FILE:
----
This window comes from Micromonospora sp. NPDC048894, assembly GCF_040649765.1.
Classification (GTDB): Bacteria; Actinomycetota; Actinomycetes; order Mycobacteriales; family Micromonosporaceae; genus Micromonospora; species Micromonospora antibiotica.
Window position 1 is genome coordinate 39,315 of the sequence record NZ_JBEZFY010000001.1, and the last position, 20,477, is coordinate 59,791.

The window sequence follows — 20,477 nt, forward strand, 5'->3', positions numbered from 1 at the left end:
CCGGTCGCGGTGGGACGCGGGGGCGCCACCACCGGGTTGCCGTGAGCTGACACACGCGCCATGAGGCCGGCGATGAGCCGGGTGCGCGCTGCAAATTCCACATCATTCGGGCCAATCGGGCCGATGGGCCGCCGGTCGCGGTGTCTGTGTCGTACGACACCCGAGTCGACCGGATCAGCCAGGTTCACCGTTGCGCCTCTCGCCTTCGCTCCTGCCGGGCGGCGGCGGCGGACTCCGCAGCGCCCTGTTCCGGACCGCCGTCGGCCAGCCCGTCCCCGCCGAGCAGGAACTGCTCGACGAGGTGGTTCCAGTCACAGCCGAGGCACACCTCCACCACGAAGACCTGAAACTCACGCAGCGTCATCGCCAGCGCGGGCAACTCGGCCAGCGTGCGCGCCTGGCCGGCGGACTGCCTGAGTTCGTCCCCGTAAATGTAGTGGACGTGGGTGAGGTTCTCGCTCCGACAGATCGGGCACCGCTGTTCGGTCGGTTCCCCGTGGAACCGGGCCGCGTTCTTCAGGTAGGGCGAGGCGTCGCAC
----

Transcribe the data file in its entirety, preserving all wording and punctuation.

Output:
This window comes from Micromonospora sp. NPDC048894, assembly GCF_040649765.1.
Classification (GTDB): Bacteria; Actinomycetota; Actinomycetes; order Mycobacteriales; family Micromonosporaceae; genus Micromonospora; species Micromonospora antibiotica.
Window position 1 is genome coordinate 39,315 of the sequence record NZ_JBEZFY010000001.1, and the last position, 20,477, is coordinate 59,791.

The window sequence follows — 20,477 nt, forward strand, 5'->3', positions numbered from 1 at the left end:
CCGGTCGCGGTGGGACGCGGGGGCGCCACCACCGGGTTGCCGTGAGCTGACACACGCGCCATGAGGCCGGCGATGAGCCGGGTGCGCGCTGCAAATTCCACATCATTCGGGCCAATCGGGCCGATGGGCCGCCGGTCGCGGTGTCTGTGTCGTACGACACCCGAGTCGACCGGATCAGCCAGGTTCACCGTTGCGCCTCTCGCCTTCGCTCCTGCCGGGCGGCGGCGGCGGACTCCGCAGCGCCCTGTTCCGGACCGCCGTCGGCCAGCCCGTCCCCGCCGAGCAGGAACTGCTCGACGAGGTGGTTCCAGTCACAGCCGAGGCACACCTCCACCACGAAGACCTGAAACTCACGCAGCGTCATCGCCAGCGCGGGCAACTCGGCCAGCGTGCGCGCCTGGCCGGCGGACTGCCTGAGTTCGTCCCCGTAAATGTAGTGGACGTGGGTGAGGTTCTCGCTCCGACAGATCGGGCACCGCTGTTCGGTCGGTTCCCCGTGGAACCGGGCCGCGTTCTTCAGGTAGGGCGAGGCGTCGCAC